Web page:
In most respects, 2014 has been a rough year for Google in China.
Products from Google's search engine to its translator have been largely inaccessible on the mainland since early June, around the 25th anniversary of the Tiananmen Square massacre – possibly because authorities wanted to clamp down on discussion of a taboo topic. In the last few days, Gmail just got even harder to use, as data from Google showed that access had dried up.
People used to be able to read their Gmail via a third-party service like Microsoft Outlook; now users complain they can only get in through a virtual private network, or VPN, which people use to climb over China's Great Firewall. Google ruled out a technical glitch: "We've checked and there's nothing wrong on our end," the company said in an email. China's government never explains why some sites suddenly go dark.
To sum things up, for most of China's 632 million internet users, Google's services are now out of reach, as are Facebook, YouTube, Twitter and Instagram. And that's a huge blow for China's online access to information.
In one respect, though, Google is doing fine in China – in revenue growth.
Still selling ads
Google doesn't break out ad sales by country. But according to iResearch, a market research firm focused on the Chinese internet, Google's China revenues are growing, reaching about $260 million on the mainland in the third quarter, up more than 19% year-on-year. As online ad sales in China skyrocket, Google revenues were up 30% and 31% in the first and second quarter, respectively.
"A lot of people are surprised" by the numbers, said Will Tao, iResearch analysis director.
That's partly because in 2010, Google very publicly shut down its search operations in the mainland to avoid Chinese censorship restrictions and started redirecting users to Hong Kong, where it could operate more freely. Meanwhile, Google's ad sales departments quietly remained in operation on the mainland.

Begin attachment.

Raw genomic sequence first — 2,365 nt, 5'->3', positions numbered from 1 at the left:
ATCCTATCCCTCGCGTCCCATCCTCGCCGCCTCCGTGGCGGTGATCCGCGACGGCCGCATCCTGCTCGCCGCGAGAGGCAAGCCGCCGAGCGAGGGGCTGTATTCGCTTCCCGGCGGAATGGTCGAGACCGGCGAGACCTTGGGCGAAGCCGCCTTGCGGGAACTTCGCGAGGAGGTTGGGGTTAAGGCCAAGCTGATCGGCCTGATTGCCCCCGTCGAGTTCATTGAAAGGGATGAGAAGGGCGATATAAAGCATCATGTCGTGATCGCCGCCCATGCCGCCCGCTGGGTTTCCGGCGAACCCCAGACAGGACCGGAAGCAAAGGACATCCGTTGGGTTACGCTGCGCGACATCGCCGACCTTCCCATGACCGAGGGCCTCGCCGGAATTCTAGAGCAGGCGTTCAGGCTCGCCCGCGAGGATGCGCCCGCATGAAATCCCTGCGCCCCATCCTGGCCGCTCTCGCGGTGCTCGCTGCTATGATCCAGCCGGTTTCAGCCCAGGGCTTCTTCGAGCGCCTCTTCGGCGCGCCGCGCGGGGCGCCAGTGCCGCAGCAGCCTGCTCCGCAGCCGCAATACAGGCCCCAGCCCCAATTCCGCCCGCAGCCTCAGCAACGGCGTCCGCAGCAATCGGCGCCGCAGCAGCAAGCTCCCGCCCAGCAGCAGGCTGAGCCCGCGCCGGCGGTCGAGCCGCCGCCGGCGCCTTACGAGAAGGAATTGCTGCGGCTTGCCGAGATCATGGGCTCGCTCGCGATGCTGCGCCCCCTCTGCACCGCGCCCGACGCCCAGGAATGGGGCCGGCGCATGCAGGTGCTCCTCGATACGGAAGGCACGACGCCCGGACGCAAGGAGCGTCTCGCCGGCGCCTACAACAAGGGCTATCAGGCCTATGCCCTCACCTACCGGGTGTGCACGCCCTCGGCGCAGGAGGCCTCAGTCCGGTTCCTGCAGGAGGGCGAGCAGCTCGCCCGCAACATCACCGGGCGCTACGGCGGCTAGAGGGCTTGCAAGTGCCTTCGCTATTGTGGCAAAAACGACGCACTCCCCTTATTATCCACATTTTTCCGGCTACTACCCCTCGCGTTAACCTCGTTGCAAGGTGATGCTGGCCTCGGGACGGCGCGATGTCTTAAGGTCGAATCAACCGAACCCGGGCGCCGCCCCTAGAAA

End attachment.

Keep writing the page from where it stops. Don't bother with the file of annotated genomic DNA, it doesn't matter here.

So who in China buys space on Google's networks? Chinese advertisers that want to connect with people outside China, Mr. Tao said. That could mean big Chinese tech companies like Lenovo or Xiaomi that sell products abroad, or smaller manufacturers that export overseas.
"For this group of advertisers, demand is solid," Mr. Tao said. (To come up with revenue figures, iResearch relied on information from Google and cross-checked it, he said.)
Compared to the rest of its business, Google's sales in China are small. Worldwide, Google has the biggest share of global digital ad revenue by far. And if it hadn't run into so many problems in China, its revenues would surely be bigger here as well.
In China, Google is only the No. 4 player, according to iResearch. It comes in after China's big internet giants Baidu, Alibaba's Taobao and Tmall e-commerce platforms, and Tencent.
Nonetheless, business potential is huge in a country where more Chinese companies are eager to plug their wares abroad. It seems other Silicon Valley advertising giants are taking note.
Facebook said in May that it was exploring the idea of a sales office in China (and Mark Zuckerberg astonished everyone by learning Mandarin.) Twitter plans to open an office in Hong Kong in the first quarter of 2015 to serve Chinese advertisers looking to connect with a global audience.